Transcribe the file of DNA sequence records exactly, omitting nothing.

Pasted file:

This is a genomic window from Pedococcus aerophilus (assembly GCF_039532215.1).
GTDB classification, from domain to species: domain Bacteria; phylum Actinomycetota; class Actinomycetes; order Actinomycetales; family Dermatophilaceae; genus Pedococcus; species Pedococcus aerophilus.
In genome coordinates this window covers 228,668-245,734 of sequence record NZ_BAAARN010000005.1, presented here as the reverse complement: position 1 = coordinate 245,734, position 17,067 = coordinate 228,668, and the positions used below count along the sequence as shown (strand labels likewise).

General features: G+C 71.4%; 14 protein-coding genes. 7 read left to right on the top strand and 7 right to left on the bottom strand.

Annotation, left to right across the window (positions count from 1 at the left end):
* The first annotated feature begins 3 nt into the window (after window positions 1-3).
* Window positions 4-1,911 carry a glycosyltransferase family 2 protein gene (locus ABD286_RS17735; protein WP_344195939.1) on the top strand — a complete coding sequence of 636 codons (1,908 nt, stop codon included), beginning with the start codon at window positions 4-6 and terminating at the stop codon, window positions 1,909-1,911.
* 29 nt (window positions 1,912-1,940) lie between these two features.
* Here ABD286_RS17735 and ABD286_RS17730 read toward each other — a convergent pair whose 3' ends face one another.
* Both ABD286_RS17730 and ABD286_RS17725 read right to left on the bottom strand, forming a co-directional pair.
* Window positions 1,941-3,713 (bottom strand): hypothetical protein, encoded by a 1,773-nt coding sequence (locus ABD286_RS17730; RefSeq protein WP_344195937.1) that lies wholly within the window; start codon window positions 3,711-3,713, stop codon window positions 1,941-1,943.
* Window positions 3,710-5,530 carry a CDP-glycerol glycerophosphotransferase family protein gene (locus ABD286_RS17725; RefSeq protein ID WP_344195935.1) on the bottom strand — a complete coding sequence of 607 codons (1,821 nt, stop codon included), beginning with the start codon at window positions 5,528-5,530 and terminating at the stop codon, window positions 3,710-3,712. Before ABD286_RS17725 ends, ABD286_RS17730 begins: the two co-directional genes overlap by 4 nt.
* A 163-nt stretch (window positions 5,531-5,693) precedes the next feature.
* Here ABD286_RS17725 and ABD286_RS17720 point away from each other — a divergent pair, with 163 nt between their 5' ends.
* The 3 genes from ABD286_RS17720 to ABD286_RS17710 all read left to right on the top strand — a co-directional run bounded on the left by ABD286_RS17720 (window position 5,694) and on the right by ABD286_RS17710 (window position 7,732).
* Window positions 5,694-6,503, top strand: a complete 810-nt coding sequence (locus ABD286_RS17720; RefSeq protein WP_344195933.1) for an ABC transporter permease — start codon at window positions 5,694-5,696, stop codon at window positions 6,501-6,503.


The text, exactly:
This is a genomic window from Pedococcus aerophilus (assembly GCF_039532215.1).
GTDB classification, from domain to species: domain Bacteria; phylum Actinomycetota; class Actinomycetes; order Actinomycetales; family Dermatophilaceae; genus Pedococcus; species Pedococcus aerophilus.
In genome coordinates this window covers 228,668-245,734 of sequence record NZ_BAAARN010000005.1, presented here as the reverse complement: position 1 = coordinate 245,734, position 17,067 = coordinate 228,668, and the positions used below count along the sequence as shown (strand labels likewise).

General features: G+C 71.4%; 14 protein-coding genes. 7 read left to right on the top strand and 7 right to left on the bottom strand.

Annotation, left to right across the window (positions count from 1 at the left end):
* The first annotated feature begins 3 nt into the window (after window positions 1-3).
* Window positions 4-1,911 carry a glycosyltransferase family 2 protein gene (locus ABD286_RS17735; protein WP_344195939.1) on the top strand — a complete coding sequence of 636 codons (1,908 nt, stop codon included), beginning with the start codon at window positions 4-6 and terminating at the stop codon, window positions 1,909-1,911.
* 29 nt (window positions 1,912-1,940) lie between these two features.
* Here ABD286_RS17735 and ABD286_RS17730 read toward each other — a convergent pair whose 3' ends face one another.
* Both ABD286_RS17730 and ABD286_RS17725 read right to left on the bottom strand, forming a co-directional pair.
* Window positions 1,941-3,713 (bottom strand): hypothetical protein, encoded by a 1,773-nt coding sequence (locus ABD286_RS17730; RefSeq protein WP_344195937.1) that lies wholly within the window; start codon window positions 3,711-3,713, stop codon window positions 1,941-1,943.
* Window positions 3,710-5,530 carry a CDP-glycerol glycerophosphotransferase family protein gene (locus ABD286_RS17725; RefSeq protein ID WP_344195935.1) on the bottom strand — a complete coding sequence of 607 codons (1,821 nt, stop codon included), beginning with the start codon at window positions 5,528-5,530 and terminating at the stop codon, window positions 3,710-3,712. Before ABD286_RS17725 ends, ABD286_RS17730 begins: the two co-directional genes overlap by 4 nt.
* A 163-nt stretch (window positions 5,531-5,693) precedes the next feature.
* Here ABD286_RS17725 and ABD286_RS17720 point away from each other — a divergent pair, with 163 nt between their 5' ends.
* The 3 genes from ABD286_RS17720 to ABD286_RS17710 all read left to right on the top strand — a co-directional run bounded on the left by ABD286_RS17720 (window position 5,694) and on the right by ABD286_RS17710 (window position 7,732).
* Window positions 5,694-6,503, top strand: a complete 810-nt coding sequence (locus ABD286_RS17720; RefSeq protein WP_344195933.1) for an ABC transporter permease — start codon at window positions 5,694-5,696, stop codon at window positions 6,501-6,503.